Apparently, the only agreement made was to keep talking:

What happened to the plan from the Problem Solvers Caucus? That proposal split the baby rather neatly between the three entities negotiating for a new relief package. It has 50 signatories, split evenly between Democrats and Republicans, which means it might succeed in winning a vote through a discharge petition. Pelosi wants Democrats to hold off, though, betting that she can wring more concessions from Republicans than the Problem Solvers did — or successfully place the blame for failure on the GOP.

If Pelosi pushes this to a floor vote this week, it’s over, warns Ryan Derousseau at Forbes:

If you see a House vote this week, consider it a death knell for any compromise before the election.

Vulnerable Democrats, particularly freshman legislators, want a vote on the stimulus package as a way to show their base that they’re working to fund aid. It’s not dissimilar to the efforts by the GOP-controlled Senate last month to try and bring a much slimmer stimulus package to vote on the floor.

Pelosi is up against a wall, since the House will recess at the end of the week to allow for the final month of campaigning. Pelosi has said she would call back representatives, if a deal is struck during the final month before the election. If it’s clear a deal won’t come, then she very well could call a vote on the $2.2 trillion package to appease the vulnerable representatives.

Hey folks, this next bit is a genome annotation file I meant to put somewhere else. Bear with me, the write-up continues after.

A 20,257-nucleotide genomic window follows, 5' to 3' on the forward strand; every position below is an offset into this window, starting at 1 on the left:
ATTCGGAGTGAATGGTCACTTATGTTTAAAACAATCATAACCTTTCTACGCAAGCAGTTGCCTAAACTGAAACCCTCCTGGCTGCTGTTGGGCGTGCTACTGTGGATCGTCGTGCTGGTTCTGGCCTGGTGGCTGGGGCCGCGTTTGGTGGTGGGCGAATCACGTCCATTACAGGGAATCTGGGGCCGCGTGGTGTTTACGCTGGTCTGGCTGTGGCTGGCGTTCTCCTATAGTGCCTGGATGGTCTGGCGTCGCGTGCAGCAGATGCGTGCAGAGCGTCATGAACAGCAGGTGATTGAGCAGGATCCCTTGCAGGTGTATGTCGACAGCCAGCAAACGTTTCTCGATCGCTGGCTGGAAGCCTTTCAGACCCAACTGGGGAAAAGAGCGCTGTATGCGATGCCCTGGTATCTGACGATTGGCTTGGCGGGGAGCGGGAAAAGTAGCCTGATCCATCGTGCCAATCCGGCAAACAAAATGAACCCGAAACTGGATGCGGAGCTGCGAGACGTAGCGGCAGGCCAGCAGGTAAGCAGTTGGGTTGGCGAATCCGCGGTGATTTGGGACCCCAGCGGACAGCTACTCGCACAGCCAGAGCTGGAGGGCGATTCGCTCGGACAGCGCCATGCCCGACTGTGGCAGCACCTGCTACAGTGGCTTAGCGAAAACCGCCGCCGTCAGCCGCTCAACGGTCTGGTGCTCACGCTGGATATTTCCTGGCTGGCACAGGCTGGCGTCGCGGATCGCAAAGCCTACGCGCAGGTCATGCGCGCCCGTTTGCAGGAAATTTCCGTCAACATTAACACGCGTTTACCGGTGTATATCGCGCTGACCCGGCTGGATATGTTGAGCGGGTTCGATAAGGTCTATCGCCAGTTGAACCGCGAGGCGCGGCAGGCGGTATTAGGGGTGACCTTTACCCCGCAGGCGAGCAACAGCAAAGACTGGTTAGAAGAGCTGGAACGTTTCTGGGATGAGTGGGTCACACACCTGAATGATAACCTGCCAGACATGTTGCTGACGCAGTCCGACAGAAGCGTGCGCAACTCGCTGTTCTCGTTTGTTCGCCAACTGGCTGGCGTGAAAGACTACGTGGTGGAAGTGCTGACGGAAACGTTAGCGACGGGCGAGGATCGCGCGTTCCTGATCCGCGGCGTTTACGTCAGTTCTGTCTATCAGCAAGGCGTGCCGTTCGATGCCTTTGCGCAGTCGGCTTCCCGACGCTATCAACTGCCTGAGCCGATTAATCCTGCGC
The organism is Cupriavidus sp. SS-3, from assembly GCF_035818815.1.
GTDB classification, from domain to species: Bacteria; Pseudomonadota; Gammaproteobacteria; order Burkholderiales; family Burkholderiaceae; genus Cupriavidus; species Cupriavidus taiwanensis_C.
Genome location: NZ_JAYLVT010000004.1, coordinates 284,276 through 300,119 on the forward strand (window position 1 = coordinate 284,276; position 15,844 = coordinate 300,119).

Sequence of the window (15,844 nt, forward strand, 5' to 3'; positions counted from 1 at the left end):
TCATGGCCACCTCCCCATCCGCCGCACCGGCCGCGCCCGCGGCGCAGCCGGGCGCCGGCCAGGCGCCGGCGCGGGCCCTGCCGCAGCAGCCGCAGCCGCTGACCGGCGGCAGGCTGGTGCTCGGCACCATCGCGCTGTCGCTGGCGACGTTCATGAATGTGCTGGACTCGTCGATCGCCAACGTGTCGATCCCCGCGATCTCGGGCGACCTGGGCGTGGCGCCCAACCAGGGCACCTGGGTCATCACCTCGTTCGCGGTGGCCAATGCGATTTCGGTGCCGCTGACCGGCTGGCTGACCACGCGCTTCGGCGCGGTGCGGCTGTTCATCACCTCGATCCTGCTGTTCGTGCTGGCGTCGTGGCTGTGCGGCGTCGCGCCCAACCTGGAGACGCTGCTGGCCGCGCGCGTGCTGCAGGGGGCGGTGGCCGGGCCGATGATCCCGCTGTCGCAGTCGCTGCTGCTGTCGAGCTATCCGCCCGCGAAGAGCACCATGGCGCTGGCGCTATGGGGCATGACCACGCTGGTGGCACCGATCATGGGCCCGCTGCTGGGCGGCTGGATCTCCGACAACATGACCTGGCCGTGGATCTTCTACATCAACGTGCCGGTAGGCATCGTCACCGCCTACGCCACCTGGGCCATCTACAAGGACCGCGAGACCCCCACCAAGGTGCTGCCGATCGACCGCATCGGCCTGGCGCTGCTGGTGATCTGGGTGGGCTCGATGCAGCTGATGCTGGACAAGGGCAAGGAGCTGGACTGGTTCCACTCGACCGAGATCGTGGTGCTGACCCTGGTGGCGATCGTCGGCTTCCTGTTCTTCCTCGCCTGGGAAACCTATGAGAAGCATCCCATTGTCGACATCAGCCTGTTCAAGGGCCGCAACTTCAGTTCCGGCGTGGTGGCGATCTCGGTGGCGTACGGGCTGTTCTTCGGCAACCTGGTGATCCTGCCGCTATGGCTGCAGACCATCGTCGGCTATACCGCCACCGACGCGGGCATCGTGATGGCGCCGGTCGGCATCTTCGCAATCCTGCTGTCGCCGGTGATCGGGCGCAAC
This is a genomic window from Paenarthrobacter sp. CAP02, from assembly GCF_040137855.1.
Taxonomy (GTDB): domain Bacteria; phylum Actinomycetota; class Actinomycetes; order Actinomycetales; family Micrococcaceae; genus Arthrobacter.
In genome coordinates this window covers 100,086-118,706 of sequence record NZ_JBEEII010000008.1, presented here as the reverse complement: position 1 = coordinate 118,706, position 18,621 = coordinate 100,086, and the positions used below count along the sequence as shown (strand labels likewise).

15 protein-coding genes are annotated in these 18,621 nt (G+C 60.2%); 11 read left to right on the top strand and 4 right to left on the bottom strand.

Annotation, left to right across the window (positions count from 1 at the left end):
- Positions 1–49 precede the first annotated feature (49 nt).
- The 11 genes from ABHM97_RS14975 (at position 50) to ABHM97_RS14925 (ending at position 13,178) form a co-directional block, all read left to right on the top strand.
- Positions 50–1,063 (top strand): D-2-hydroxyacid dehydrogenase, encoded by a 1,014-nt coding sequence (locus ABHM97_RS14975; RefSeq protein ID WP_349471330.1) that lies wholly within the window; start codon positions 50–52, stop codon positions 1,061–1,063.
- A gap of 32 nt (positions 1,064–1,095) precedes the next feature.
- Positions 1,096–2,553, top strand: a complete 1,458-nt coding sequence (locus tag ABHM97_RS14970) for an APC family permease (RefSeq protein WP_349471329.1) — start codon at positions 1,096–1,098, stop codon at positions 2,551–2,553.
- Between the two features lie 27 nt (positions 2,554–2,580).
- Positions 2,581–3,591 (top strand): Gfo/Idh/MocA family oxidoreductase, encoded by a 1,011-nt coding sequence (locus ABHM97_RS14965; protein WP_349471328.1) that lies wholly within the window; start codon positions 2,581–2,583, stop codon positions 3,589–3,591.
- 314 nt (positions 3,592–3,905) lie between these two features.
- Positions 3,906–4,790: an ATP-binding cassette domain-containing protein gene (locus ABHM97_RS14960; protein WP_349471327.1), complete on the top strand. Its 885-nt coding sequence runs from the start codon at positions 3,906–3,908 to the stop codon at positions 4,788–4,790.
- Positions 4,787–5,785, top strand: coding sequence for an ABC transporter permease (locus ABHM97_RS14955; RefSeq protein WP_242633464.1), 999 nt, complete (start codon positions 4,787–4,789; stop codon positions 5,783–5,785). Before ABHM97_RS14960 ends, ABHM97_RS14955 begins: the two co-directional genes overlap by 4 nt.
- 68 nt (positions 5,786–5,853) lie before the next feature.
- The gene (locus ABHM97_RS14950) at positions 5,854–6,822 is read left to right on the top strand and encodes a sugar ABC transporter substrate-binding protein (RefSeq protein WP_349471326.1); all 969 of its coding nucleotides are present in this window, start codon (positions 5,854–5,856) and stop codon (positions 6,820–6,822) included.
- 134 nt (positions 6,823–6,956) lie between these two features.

If that happens this week, and the House moves forward on the bill, then it means negotiation efforts have failed, reports CNN.

With so little time before the election, it will likely be the end of serious discussions until after November 3.

Maybe, but don’t count out the discharge petition as a late possibility after a floor vote. House freshman need a deal, and centrists might be angry over Pelosi’s attempt to play hardball rather than work with them on a reasonable middle ground. The White House has already signaled that it could support the Problem Solvers’ approach. If a discharge petition succeeds in forcing a floor vote, Pelosi’s toast — and everyone will know it. That might force her to come a lot closer to Mnuchin and Kudlow than the other way around.